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The Eleventh Circuit affirmed the district court's order denying the quashing of IRS summonses to Bank of America in the course of investigating the federal income tax liabilities of a lawyer, his law firm, and associated parties (plaintiffs). The court held that neither plaintiffs nor their law firm clients whose interests plaintiffs attempted to invoke have a viable Fourth Amendment objection to the IRS's collection of plaintiffs' bank records from plaintiffs' bank. Plaintiffs' arguments were foreclosed by the Supreme Court's holdings in United States v. Miller, 425 U.S. 435 (1976), and United States v. Powell, 379 U.S. 48 (1964). View "Presley v. United States" on Justia Law

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A Pennsylvania municipal lien is automatic; it is perfected by filing with the local court, without notice or a hearing, where it is publicly docketed. Until filed, a municipal lien may not be enforced through a judicial sale. Municipalities can delay filing a lien indefinitely, but it is not enforceable against subsequent purchasers until filed. A municipality can petition the court for a sale. Property owners may request a hearing on the legality of a lien at any time by paying the underlying claim into the court with a petition. PGW, a public utility owned by the city, scans its billing database, identifies delinquent accounts, then sends a pre-filing letter. If full payment is not made, the system automatically files the lien and sends another notice. Landlords are not normally apprised of tenants' growing arrearages. An exception is entered if the name/address associated with an account does not match the property tax records. PGW frequently enters “exceptions,” which do not prevent arrearages from continuing to grow nor do they interrupt service but prevent the lien from being filed. Landlords who learned of thousands of dollars of liens against their properties, due to nonpayment by tenants, filed suit. The court certified a class and held that the City had violated the landlords’ due process rights. The Third Circuit reversed. Whether the lien procedures comport with due process depends on three factors: the private interest that will be affected; the risk of an erroneous deprivation and the value of other procedural safeguards in avoiding errors; and the governmental interest. Although the filing of a lien is “significant” enough to trigger due process protections, it is a relatively limited interference with the landlords’ property. None of the plaintiffs have suffered injury to their credit. Nor have the liens interfered with their ability to maintain their properties or collect rents. Risks associated with an erroneous lien are mitigated by the statute's post-deprivation remedies. View "Augustin v. City of Philadelphia" on Justia Law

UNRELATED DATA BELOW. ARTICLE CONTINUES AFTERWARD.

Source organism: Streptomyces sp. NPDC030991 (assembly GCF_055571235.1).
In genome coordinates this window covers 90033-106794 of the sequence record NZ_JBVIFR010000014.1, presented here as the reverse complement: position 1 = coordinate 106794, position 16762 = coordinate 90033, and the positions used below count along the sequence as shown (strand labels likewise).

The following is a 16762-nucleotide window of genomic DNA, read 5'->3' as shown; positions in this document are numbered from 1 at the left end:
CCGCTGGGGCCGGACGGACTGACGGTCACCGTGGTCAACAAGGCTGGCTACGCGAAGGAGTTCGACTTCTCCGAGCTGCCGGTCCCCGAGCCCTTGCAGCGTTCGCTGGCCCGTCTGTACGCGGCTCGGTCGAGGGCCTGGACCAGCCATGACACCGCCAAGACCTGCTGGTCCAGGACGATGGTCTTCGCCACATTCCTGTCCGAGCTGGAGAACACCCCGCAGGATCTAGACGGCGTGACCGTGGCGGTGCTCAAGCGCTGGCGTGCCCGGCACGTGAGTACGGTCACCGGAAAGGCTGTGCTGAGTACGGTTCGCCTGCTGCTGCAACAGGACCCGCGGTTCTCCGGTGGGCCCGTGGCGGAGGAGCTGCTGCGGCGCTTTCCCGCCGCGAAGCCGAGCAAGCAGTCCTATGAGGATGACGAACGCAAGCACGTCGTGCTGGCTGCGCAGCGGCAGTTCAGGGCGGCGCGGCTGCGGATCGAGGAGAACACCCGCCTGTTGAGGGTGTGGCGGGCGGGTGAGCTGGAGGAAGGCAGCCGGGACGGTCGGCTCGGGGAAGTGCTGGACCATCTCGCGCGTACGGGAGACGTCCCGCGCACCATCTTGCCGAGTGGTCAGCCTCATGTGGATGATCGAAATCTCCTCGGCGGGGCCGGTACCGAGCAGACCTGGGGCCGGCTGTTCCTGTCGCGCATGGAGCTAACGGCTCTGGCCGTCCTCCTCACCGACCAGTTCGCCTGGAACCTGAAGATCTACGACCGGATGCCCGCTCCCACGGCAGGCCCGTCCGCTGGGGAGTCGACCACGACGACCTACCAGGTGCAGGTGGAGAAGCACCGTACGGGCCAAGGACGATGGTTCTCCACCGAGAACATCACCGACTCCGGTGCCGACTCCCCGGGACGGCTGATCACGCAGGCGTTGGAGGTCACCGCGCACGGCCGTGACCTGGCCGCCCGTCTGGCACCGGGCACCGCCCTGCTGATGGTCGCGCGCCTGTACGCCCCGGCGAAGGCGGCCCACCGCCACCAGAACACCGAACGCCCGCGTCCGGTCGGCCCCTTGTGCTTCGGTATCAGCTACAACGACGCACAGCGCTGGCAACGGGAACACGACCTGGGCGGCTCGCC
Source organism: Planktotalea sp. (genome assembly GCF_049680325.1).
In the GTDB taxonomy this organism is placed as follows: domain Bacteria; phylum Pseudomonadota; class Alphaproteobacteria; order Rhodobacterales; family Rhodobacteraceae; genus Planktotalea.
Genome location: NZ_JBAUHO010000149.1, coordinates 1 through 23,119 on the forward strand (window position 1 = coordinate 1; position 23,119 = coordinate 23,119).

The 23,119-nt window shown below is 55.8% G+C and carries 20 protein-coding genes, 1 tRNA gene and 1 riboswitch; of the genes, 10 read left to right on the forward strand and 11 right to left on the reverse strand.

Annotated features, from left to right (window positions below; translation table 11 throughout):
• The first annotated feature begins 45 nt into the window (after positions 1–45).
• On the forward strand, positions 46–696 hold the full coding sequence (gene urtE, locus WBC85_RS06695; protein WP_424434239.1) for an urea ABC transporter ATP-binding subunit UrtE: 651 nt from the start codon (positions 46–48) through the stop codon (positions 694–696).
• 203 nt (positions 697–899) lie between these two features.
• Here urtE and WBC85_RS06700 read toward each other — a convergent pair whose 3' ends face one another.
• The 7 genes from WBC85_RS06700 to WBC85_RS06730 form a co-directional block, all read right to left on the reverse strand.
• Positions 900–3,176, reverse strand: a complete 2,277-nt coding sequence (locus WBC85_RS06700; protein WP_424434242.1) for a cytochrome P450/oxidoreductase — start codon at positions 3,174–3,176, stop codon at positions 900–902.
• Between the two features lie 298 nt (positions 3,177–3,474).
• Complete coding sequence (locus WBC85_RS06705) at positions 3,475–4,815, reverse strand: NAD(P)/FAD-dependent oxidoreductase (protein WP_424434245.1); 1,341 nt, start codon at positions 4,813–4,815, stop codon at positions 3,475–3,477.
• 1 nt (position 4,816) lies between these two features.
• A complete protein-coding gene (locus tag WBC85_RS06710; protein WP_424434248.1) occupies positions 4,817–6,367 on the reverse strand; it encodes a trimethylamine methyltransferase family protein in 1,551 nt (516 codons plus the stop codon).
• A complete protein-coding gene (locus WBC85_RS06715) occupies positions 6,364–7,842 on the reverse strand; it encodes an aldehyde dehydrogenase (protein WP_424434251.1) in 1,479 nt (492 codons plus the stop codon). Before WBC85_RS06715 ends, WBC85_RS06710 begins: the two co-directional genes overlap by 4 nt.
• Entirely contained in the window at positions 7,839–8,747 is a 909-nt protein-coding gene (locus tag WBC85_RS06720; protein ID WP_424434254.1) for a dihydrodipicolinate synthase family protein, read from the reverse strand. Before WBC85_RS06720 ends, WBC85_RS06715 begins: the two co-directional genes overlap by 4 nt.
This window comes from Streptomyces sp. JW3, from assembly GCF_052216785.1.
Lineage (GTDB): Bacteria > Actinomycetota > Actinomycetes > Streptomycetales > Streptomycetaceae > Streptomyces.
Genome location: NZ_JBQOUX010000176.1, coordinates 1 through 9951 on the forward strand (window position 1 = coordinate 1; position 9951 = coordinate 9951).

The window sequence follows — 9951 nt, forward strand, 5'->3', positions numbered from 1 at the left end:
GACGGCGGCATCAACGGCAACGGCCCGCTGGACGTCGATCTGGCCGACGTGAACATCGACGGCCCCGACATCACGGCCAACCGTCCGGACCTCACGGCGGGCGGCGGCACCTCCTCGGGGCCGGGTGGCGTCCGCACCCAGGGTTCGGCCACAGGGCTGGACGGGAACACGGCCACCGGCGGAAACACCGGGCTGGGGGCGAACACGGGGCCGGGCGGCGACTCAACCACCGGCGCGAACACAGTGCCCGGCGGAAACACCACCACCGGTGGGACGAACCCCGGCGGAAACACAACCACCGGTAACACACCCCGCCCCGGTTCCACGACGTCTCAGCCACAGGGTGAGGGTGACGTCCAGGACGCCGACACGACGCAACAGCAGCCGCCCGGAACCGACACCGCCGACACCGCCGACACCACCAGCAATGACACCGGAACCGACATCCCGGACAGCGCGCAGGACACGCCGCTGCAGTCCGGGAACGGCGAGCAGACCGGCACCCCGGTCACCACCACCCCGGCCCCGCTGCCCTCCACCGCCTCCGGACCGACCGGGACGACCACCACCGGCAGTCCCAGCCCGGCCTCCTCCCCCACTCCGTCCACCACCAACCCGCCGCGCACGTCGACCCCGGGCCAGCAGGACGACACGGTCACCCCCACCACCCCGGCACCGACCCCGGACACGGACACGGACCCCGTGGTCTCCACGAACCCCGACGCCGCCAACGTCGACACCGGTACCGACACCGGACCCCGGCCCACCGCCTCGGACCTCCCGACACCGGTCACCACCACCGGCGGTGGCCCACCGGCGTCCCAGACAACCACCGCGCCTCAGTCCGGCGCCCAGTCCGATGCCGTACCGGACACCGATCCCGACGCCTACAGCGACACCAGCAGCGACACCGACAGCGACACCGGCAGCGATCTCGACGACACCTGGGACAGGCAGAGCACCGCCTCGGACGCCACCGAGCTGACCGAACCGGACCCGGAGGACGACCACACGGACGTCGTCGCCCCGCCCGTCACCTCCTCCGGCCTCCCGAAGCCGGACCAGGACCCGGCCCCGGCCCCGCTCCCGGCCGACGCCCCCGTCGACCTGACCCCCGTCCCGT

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The Supreme Court affirmed Appellant’s conviction for first- and second-degree murder on an aiding-and-abetting theory. The Court held (1) even if it was error for the district court to admit into evidence Appellant’s statement to police, the error was harmless beyond a reasonable doubt; (2) the district court plainly erred by giving a no-adverse-inference instruction to the jury without Appellant’s consent, but the error was not prejudicial; and (3) assuming, without deciding, that the prosecutor committed misconduct during closing argument by “indirectly alluding” to Appellant’s failure to testify, the prosecutor’s argument was not prejudicial. View "State v. Johnson" on Justia Law

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The Supreme Court held that four irrevocable inter vivos trusts (the Trusts) lacked sufficient relevant contacts with Minnesota during the relevant tax year to be permissibly taxed, consistent with due process, on all sources of income as “resident trusts.” The Trusts filed their 2014 Minnesota income tax returns under protest, asserting that Minn. Stat. 290.01(7b)(a)(2), the statute classifying them as resident trusts, was unconstitutional as applied to them. The Trusts sought refunds for the difference between taxation as resident trusts and taxation as non-resident trusts. The Commissioner of Revenue denied the refund claims. The Minnesota Tax Court granted summary judgment for the Trusts, holding that the statutory definition of “resident trust” violates the Due Process Clauses of the Minnesota and United States Constitutions as applied to the Trusts. The Supreme Court affirmed, holding that, for due process purposes, the State lacked sufficient contacts with the Trusts to support taxation of the Trusts’ entire income as residents. View "Fielding v. Commissioner of Revenue" on Justia Law